An archbishop in the Church of England said the opening of the “Lord’s Prayer” is considered “problematic” to some people because the 2,000-year-old prayer starts by addressing God as “Our Father.”
Archbishop of York Stephen Cottrell told the General Synod, the legislating and ruling body of the Church of England, that referring to God as “father” might be offensive to some people because of the negative connotations of patriarchy.
“I know the word ‘father’ is problematic for those whose experience of earthly fathers has been destructive and abusive, and for all of us who have labored rather too much from an oppressively patriarchal grip on life,” Cottrell said, according to The Guardian.
Cottrell was referring to the prayer that Jesus Christ taught his disciples in Matthew 6:9–13 and Luke 11:2–4.
Conservatives within the church took issue with Cottrell’s words, while liberals supported the sentiments expressed by the archbishop.
“Is the archbishop of York saying Jesus was wrong, or that Jesus was not pastorally aware? It seems to be emblematic of the approach of some church leaders to take their cues from culture rather than scripture,” said Dr. Chris Sugden, a church official and chair of Anglican Mainstream, a conservative organization within the church.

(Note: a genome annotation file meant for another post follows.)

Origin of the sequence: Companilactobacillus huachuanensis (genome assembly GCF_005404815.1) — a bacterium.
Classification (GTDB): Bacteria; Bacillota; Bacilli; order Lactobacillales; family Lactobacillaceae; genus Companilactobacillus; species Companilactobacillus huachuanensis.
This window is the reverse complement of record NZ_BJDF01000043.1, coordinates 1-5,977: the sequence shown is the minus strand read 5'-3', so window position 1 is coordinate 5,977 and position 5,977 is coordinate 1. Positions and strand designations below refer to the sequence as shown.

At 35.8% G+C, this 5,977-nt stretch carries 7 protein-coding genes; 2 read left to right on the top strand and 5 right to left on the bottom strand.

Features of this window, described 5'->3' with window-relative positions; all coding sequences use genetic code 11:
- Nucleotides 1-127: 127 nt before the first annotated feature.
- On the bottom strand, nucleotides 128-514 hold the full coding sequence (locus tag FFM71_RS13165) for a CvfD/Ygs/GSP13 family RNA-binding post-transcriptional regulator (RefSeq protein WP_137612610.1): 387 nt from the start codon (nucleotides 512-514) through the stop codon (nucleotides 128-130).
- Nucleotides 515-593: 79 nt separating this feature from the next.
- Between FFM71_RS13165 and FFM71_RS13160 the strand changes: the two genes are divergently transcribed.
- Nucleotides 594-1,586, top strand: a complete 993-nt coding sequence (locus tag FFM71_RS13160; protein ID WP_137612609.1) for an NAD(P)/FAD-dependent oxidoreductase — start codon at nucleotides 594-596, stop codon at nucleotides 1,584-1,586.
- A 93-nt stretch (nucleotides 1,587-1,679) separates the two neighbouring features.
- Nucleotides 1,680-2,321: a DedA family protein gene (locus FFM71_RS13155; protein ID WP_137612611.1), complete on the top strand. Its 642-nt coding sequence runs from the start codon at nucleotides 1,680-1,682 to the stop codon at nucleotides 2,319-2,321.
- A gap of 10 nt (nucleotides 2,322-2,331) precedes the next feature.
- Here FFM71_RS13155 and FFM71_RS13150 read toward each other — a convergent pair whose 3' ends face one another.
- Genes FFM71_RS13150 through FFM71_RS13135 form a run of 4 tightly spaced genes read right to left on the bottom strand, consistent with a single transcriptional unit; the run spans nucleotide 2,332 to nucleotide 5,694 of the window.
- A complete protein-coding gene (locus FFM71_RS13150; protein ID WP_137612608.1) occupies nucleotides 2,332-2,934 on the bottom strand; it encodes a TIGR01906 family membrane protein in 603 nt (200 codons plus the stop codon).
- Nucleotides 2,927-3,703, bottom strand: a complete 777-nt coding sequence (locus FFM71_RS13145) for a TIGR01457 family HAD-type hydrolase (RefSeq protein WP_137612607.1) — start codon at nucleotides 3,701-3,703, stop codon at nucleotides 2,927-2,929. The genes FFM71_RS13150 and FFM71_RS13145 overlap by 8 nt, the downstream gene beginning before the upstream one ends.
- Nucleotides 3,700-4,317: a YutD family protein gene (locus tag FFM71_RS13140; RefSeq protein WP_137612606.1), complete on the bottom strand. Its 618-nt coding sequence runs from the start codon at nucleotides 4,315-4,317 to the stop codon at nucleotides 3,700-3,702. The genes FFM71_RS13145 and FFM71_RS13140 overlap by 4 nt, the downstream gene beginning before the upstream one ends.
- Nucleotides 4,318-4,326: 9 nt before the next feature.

Calvin Robinson, a conservative commentator and deacon in the Free Church of England, also critiqued Cottrell’s comments.
“We call it the ‘Lord’s Prayer’ because it is the prayer the Lord gave us. He taught us to pray it. We call God ‘Our Father’ because that is how he instructed us to address him. Is the Archbishop saying Christ was wrong? That God made a mistake?” Robinson said on Twitter.
Currently, the Church of England is looking at using “gender-neutral” pronouns for God, instead of the masculine pronouns used in the Bible.
“Christians have recognized since ancient times that God is neither male nor female,” a spokesperson for the church said in February. “Yet the variety of ways of addressing and describing God found in scripture has not always been reflected in our worship.”
The Bible refers to God using masculine pronouns throughout both the Old and New Testaments. Jesus, who Christians believe to be fully human and fully God, came to Earth in bodily form as a man, and Christians believe that he still has a physical body.